This is what long-term stress could be doing to your health
Whether you're stressed at work, stressed about money or stressed out by your kids, it seems like regularly feeling this way is something many of us live with and accept as part of life. But long-term stress can have a surprisingly big impact on different parts of our bodies.
People aged 25-34 are more stressed than the rest of the population, according to research by The Priory Group, with anxiety related to student debt, rising rents, getting on the housing ladder and starting a family.
When we feel stress, the body produces a surge of adrenaline and the hormone cortisol, which is needed as a 'fight or flight' defence mechanism (had our hunter-gatherer ancestors been calm all of the time, the human race wouldn't have survived very long).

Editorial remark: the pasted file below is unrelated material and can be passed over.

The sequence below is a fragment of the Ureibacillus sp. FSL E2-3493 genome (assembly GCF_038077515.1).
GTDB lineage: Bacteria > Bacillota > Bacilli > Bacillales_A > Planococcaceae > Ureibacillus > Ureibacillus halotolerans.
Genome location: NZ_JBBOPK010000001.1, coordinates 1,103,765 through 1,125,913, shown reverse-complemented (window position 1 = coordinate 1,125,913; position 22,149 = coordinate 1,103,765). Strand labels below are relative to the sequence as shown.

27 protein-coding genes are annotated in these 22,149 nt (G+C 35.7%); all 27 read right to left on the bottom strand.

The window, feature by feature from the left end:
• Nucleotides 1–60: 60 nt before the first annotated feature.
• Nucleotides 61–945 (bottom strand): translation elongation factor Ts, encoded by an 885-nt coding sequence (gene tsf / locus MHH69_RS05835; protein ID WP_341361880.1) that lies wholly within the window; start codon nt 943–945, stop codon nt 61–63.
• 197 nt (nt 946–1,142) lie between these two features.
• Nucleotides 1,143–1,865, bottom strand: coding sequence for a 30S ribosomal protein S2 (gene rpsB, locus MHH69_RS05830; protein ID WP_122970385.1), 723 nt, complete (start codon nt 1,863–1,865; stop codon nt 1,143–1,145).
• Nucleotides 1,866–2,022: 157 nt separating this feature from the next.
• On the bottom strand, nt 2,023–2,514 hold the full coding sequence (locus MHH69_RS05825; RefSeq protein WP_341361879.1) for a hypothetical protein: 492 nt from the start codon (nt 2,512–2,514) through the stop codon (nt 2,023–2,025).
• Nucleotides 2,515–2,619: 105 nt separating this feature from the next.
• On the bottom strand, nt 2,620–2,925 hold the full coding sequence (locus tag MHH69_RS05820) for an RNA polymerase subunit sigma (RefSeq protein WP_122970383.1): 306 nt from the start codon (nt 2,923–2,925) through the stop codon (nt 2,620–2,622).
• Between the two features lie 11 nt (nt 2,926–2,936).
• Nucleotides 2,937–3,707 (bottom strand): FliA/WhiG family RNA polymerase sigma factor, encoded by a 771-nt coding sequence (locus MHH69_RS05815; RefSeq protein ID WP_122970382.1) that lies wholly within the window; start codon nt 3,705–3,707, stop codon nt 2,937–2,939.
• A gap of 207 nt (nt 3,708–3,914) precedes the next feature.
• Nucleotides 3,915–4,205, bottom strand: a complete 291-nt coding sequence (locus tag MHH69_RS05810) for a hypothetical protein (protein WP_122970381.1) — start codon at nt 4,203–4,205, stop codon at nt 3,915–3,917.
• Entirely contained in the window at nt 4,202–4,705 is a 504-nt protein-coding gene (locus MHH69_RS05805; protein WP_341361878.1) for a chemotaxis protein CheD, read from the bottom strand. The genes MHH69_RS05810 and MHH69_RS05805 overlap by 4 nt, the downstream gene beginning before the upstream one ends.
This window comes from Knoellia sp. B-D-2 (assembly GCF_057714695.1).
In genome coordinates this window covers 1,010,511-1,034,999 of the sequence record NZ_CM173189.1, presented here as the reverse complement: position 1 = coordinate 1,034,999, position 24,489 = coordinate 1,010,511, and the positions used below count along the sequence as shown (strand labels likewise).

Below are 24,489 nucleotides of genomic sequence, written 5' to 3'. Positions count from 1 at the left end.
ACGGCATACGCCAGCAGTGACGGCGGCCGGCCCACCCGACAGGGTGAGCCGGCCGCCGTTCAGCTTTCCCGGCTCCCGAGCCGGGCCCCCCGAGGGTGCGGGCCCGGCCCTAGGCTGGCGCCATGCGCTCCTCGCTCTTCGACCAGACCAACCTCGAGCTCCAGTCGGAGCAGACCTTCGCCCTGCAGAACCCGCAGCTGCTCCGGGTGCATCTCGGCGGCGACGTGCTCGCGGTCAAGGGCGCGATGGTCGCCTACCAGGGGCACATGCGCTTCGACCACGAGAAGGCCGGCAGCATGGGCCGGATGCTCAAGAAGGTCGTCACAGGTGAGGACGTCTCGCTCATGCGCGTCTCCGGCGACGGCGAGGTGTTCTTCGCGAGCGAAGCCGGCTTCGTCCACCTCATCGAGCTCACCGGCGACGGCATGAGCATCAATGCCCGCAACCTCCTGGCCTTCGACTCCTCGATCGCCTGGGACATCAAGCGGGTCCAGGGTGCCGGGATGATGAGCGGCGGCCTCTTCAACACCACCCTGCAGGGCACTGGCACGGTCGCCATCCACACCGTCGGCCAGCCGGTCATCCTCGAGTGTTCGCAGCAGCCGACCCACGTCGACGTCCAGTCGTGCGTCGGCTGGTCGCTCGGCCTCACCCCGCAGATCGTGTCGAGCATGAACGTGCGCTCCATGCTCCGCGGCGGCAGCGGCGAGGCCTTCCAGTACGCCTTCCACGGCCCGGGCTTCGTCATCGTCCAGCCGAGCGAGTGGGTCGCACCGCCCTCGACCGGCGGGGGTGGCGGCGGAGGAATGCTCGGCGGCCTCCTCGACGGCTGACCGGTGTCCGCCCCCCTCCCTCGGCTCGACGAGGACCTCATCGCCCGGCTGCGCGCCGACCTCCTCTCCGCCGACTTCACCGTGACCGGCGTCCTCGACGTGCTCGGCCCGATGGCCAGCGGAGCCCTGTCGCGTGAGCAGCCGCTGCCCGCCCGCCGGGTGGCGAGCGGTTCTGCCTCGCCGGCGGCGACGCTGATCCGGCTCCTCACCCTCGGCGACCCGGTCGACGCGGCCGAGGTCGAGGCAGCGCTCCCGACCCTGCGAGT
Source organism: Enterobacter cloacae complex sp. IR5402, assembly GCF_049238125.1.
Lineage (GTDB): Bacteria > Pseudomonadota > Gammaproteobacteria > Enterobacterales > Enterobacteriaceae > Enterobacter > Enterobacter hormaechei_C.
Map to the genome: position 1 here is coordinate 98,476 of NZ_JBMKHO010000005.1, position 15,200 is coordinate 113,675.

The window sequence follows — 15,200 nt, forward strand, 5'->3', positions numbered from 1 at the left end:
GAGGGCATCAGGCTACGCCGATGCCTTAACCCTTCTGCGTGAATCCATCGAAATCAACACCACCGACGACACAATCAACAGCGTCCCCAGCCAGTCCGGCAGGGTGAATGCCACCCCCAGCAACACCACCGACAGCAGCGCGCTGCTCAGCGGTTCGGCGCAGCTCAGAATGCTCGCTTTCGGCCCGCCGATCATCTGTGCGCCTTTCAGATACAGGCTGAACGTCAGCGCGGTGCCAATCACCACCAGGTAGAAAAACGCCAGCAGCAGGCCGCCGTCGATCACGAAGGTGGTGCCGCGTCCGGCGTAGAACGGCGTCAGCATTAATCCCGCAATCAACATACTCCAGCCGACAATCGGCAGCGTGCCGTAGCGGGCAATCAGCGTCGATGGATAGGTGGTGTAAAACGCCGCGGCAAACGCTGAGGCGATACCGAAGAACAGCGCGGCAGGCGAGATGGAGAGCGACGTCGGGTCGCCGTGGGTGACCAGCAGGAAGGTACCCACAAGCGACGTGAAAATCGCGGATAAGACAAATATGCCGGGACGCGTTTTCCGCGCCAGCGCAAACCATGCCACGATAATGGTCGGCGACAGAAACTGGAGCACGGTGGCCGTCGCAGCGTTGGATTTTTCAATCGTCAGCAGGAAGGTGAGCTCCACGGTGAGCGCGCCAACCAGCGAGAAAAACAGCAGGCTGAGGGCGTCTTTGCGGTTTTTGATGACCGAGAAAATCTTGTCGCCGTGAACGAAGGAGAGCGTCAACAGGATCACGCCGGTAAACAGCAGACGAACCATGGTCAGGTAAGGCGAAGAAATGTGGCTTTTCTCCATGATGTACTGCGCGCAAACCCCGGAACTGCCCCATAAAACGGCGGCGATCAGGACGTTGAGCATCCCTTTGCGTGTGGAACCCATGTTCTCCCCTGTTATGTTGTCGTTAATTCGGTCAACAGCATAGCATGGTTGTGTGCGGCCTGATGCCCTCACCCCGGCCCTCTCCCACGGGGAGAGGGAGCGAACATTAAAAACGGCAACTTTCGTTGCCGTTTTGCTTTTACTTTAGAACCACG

Dr Dimitrios Paschos, consultant psychiatrist at Re:Cognitional Health (www.recognitionhealth.com), explains what happens when we feel stress. "The heart starts pumping faster and breathing is accelerated too. The aim is to boost the legs and the arms with freshly oxygenated blood. The pupils open wider, vision becomes sharper and powerful stress hormones - like noradrenaline and cortisol - are secreted, kick-starting a cascade of biological reactions to increase energy supply and prepare the body for various types of threats."
Our brains are part of this response to perceived danger too. "Under immediate threat, intellectual and analytical areas shut down to give way to signals from more primitive centres," says Dr Paschos. "But as stress hormones keep rising, the whole mechanism goes into overdrive, which can turn into panic and confusion. Logical thinking is literally suspended in high arousal states, which explains why panicking people often run towards the wrong exit."